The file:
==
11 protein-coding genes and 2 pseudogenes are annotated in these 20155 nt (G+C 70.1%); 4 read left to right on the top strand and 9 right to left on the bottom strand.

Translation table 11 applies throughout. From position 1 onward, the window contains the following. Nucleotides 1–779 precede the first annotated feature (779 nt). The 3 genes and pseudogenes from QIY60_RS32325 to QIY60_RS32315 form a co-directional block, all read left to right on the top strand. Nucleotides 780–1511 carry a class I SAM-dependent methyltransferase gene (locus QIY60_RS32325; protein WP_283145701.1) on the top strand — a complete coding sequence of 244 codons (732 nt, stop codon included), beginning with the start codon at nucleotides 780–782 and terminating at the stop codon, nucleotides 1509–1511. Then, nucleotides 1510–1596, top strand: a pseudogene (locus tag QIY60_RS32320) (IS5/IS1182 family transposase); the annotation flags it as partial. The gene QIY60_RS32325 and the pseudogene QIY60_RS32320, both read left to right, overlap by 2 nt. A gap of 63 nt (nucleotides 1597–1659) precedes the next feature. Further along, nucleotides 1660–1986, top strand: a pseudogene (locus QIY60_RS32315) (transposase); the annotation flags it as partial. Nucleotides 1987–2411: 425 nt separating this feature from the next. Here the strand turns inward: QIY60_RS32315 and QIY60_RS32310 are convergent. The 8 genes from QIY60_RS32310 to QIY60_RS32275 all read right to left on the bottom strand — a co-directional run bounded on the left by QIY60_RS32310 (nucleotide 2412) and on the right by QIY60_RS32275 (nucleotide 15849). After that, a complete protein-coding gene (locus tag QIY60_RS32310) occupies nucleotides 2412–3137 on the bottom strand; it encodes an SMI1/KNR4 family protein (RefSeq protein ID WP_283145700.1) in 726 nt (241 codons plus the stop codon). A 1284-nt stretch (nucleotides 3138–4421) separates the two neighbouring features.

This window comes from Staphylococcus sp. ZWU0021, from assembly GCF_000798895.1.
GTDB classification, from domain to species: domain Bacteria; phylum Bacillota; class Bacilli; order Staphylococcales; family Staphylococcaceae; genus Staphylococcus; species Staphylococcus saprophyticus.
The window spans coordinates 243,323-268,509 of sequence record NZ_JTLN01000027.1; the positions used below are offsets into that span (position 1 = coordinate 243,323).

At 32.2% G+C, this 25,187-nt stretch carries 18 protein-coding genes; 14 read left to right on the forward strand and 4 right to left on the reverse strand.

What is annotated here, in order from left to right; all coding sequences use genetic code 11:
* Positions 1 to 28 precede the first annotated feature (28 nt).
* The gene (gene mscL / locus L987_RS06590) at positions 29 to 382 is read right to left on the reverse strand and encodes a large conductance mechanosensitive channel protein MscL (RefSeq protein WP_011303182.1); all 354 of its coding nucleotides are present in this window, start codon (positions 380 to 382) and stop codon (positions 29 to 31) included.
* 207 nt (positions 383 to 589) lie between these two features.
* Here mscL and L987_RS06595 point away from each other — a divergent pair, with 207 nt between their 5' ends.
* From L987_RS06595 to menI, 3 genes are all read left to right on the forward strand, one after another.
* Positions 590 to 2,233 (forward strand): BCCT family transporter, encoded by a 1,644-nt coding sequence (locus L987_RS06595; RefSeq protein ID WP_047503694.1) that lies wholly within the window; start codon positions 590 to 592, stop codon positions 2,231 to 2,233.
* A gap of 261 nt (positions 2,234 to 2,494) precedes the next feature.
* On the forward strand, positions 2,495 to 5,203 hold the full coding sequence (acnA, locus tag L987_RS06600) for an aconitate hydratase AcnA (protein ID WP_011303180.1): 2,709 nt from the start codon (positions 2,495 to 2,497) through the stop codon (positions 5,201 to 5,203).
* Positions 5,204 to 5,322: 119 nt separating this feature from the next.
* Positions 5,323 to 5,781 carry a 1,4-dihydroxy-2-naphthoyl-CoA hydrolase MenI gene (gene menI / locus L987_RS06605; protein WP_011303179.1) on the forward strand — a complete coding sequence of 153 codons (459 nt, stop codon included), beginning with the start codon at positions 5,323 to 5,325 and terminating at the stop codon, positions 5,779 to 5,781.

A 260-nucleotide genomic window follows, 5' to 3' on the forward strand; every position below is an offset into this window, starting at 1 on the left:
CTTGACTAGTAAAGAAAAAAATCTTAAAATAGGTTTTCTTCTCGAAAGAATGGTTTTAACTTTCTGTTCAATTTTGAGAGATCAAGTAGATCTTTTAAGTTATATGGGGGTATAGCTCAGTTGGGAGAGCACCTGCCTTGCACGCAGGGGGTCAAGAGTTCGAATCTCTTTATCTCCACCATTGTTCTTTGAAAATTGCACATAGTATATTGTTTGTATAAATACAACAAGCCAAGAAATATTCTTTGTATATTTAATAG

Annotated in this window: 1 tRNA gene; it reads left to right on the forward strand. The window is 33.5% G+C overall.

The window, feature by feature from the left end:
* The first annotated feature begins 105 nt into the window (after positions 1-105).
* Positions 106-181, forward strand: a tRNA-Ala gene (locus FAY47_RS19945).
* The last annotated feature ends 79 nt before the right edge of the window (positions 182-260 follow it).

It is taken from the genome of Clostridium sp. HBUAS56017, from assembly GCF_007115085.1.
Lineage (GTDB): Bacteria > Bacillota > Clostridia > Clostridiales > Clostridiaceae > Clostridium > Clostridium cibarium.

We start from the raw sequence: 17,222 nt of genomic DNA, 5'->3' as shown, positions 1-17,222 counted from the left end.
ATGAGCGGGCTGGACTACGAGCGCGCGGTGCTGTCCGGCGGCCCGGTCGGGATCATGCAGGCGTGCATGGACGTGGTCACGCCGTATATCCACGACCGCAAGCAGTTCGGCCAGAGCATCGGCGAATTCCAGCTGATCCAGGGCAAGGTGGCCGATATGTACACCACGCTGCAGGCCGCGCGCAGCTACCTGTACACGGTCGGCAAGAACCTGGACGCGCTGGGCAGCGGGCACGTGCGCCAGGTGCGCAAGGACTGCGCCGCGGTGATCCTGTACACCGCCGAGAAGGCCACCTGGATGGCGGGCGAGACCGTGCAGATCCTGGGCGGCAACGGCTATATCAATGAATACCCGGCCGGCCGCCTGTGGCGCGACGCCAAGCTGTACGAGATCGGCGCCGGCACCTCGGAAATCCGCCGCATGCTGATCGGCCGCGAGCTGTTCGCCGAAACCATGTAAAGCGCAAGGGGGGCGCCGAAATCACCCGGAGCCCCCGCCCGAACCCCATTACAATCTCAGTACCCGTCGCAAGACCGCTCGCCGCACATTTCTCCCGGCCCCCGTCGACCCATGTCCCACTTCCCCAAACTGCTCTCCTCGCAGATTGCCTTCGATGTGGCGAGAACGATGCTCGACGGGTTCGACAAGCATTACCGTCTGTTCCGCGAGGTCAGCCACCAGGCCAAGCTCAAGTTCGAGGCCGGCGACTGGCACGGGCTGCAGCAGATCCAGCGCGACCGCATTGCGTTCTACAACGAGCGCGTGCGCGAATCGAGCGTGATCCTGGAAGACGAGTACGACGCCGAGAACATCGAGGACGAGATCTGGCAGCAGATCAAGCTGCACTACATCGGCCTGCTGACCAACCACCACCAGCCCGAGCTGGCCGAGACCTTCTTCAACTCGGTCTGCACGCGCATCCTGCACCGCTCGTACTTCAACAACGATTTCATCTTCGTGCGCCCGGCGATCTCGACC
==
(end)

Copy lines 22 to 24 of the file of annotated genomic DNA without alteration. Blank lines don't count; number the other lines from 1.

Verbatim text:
* The first annotated feature begins 105 nt into the window (after positions 1-105).
* Positions 106-181, forward strand: a tRNA-Ala gene (locus FAY47_RS19945).
* The last annotated feature ends 79 nt before the right edge of the window (positions 182-260 follow it).